"... In PAGE 5: ... To this end, various measures were tested including mea- sures of overall search effort (here, search nodes), a mea- sure of the branching factor (mean CYCSCY for variables selected during search), a measure of connectivity with future, unin- stantiated variables (mean forward degree), and two failure measures defined in Section 2. The results of these tests are shown in Table5 , where data for contention heuristics are shown at the top of the ta- ble (rows 1-7), while data for simplification heuristics are shown at the bottom. In the first place, in these tests there are no consistent differences in overall performance (nodes) between heuristics of different classes.... In PAGE 6: ...) When this effect was examined for sets of 100 problems, it was found that promise reaches its maximum value sooner for simplification than for contention heuristics. As with the data in Table5 , there was no overlap in the averages for heuristics in the two classes.... ..."

### Table 2: Branches explored and CPU time (seconds) used to nd a minimal length ruler (F) or prove that none shorter exists (P). A - means that the run was cut o after 105 branches. ing domain (SD); this heuristic has often been found to give good results, although mainly in binary constraint satisfaction problems. In one version of the smallest-domain heuristic, both the original and the auxiliary variables are used as search variables. In the other version (restricted SD) only the original variables are used as search variables. The lexicographic ordering selects the original variables in order, starting from x2 (since x1 is already assigned to 0). When all the original variables have been assigned, constraint propagation will have already assigned the auxiliary variables as well, and therefore a restricted form of this heuristic does exactly the same thing.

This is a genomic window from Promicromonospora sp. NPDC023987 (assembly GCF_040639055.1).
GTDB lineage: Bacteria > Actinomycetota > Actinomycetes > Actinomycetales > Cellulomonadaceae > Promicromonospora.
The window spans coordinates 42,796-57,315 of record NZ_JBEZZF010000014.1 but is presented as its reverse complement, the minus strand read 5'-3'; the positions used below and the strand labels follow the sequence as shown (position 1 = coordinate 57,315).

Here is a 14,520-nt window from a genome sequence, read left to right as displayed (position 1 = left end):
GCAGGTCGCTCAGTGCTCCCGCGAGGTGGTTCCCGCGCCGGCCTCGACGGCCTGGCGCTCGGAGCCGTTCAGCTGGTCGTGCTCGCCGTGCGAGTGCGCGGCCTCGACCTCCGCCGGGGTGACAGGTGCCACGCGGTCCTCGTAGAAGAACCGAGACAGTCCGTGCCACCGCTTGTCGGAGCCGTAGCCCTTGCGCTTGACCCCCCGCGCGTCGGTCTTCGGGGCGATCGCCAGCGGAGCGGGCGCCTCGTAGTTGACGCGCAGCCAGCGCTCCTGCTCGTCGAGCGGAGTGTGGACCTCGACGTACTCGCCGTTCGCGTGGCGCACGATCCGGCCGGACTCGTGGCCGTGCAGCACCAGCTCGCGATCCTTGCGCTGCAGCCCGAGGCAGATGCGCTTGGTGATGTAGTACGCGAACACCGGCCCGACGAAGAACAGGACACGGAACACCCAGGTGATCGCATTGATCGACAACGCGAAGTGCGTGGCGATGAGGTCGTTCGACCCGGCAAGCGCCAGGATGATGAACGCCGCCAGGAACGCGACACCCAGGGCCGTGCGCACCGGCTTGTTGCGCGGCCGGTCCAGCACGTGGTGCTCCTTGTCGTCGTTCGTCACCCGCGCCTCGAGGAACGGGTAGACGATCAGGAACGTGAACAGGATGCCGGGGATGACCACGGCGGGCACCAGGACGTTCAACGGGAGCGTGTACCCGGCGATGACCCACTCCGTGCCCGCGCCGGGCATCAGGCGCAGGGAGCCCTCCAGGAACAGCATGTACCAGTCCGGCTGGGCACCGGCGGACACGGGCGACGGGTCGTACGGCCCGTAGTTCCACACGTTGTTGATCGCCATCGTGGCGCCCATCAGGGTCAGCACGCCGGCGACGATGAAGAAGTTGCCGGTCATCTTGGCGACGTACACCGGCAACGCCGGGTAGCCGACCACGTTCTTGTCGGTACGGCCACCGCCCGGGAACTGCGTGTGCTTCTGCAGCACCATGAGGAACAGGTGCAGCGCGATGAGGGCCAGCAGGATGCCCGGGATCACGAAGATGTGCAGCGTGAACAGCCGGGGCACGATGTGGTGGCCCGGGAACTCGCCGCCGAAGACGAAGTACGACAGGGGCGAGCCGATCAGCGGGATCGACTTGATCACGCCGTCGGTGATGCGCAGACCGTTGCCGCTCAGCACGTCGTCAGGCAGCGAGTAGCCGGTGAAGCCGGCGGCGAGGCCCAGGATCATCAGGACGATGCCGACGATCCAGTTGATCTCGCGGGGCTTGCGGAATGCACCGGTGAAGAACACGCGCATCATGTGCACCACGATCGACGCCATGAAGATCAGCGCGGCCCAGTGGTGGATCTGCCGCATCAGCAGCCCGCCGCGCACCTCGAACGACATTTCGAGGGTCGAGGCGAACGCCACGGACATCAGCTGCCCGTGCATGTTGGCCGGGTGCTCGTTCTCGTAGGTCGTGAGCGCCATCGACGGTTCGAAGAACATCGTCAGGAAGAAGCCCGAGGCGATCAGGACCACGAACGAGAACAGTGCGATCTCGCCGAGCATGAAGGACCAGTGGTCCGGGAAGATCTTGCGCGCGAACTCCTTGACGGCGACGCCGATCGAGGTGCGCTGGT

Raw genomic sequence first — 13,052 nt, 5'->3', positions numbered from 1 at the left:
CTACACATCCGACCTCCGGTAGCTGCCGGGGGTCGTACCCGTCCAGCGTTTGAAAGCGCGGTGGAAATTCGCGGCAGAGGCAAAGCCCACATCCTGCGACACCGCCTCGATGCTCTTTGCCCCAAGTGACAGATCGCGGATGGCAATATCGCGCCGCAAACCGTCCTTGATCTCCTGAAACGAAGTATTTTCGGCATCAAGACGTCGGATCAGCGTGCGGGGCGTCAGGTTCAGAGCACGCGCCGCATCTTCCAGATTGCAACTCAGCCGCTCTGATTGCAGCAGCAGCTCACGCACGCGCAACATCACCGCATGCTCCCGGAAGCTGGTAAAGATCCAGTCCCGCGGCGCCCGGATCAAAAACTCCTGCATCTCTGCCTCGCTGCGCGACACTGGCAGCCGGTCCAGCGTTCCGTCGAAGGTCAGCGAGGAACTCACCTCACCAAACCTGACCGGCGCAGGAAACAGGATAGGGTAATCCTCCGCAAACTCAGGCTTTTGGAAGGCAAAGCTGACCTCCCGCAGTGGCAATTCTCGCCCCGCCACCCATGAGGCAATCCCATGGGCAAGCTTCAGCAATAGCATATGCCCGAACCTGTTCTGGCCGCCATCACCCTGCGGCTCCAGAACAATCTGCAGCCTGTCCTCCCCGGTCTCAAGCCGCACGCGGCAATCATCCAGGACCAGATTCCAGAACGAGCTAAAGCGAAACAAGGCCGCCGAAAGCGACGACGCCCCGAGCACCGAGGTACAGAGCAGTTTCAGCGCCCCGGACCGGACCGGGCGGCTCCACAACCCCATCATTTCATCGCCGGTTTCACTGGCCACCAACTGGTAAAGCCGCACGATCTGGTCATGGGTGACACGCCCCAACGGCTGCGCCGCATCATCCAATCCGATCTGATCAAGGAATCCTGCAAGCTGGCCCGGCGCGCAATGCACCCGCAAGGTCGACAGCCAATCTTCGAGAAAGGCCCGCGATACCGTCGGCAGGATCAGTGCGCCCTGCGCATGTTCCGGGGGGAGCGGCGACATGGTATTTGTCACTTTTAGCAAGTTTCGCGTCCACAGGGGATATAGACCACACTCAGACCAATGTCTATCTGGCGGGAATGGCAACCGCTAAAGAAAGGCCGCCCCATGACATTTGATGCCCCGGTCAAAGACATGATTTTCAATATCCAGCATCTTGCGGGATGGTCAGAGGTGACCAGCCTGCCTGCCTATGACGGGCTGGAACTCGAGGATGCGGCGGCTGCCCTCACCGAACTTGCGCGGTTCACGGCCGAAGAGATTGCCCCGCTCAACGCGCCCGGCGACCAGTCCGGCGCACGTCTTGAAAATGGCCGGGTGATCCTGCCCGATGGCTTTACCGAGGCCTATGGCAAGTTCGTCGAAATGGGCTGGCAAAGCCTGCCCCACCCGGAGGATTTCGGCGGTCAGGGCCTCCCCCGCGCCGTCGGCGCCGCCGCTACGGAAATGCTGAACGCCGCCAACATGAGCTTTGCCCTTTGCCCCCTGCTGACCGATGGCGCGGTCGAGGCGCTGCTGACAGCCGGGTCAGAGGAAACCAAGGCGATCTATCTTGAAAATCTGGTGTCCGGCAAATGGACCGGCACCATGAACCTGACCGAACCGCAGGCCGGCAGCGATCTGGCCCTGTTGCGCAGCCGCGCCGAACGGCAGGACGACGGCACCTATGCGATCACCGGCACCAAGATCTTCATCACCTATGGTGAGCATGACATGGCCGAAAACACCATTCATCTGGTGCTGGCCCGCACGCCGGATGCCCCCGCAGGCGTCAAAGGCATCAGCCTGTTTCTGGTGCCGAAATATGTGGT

1999

"... In PAGE 7: ... We concen- trate on the auxiliary variable representation with the single all-di erent constraint as this is the most e cient in terms of CPU time, from those compared in Table 1. Table2 compares lexicographic ordering with two ver- sions of the heuristic which chooses next the variable with smallest remain-... In PAGE 8: ... Hence, lexicographic ordering of the auxiliary variables gives identical results to lexicographic ordering of the original variables, in both ternary representations. It is clear from Table2 that lexicographic ordering gives much better results than smallest domain ordering. With the smallest domain ordering, it is a good idea to search only on the original variables, and not on the auxiliary variables as well.... ..."

Cited by 25

### Table 1 Simple forward selection results in the Broomehill study area. number of

"... In PAGE 5: ...and ability to extrapolate by reducing the number of input variables Of the heuristic feature selection approaches tested, we present the results of an approach called simple forward selection in Table1 . The simple forward selection approach is as follows: 1.... ..."

### Table 1. Comparison of Soft-SAT and WMax-SAT. Time in seconds.

"... In PAGE 7: ... WMax-SAT incorporates two static variable selection heuristics: the lexicographic heuristic (lex) and the heuristic that instantiates the variables taking into account the number of occurrences in decreasing order (dno). Table1 shows the results obtained for di erent sets of 100 random binary CSPs of the hard region of the phase transition: the rst column shows the parameters given to the generator of random binary CSPs, and the remaining columns show the experimental results for Soft-SAT with heuristics csp and lex, and for WMax-SAT with heuristics lex and dno. For each heuristic we give the mean and median time needed to solve an instance.... ..."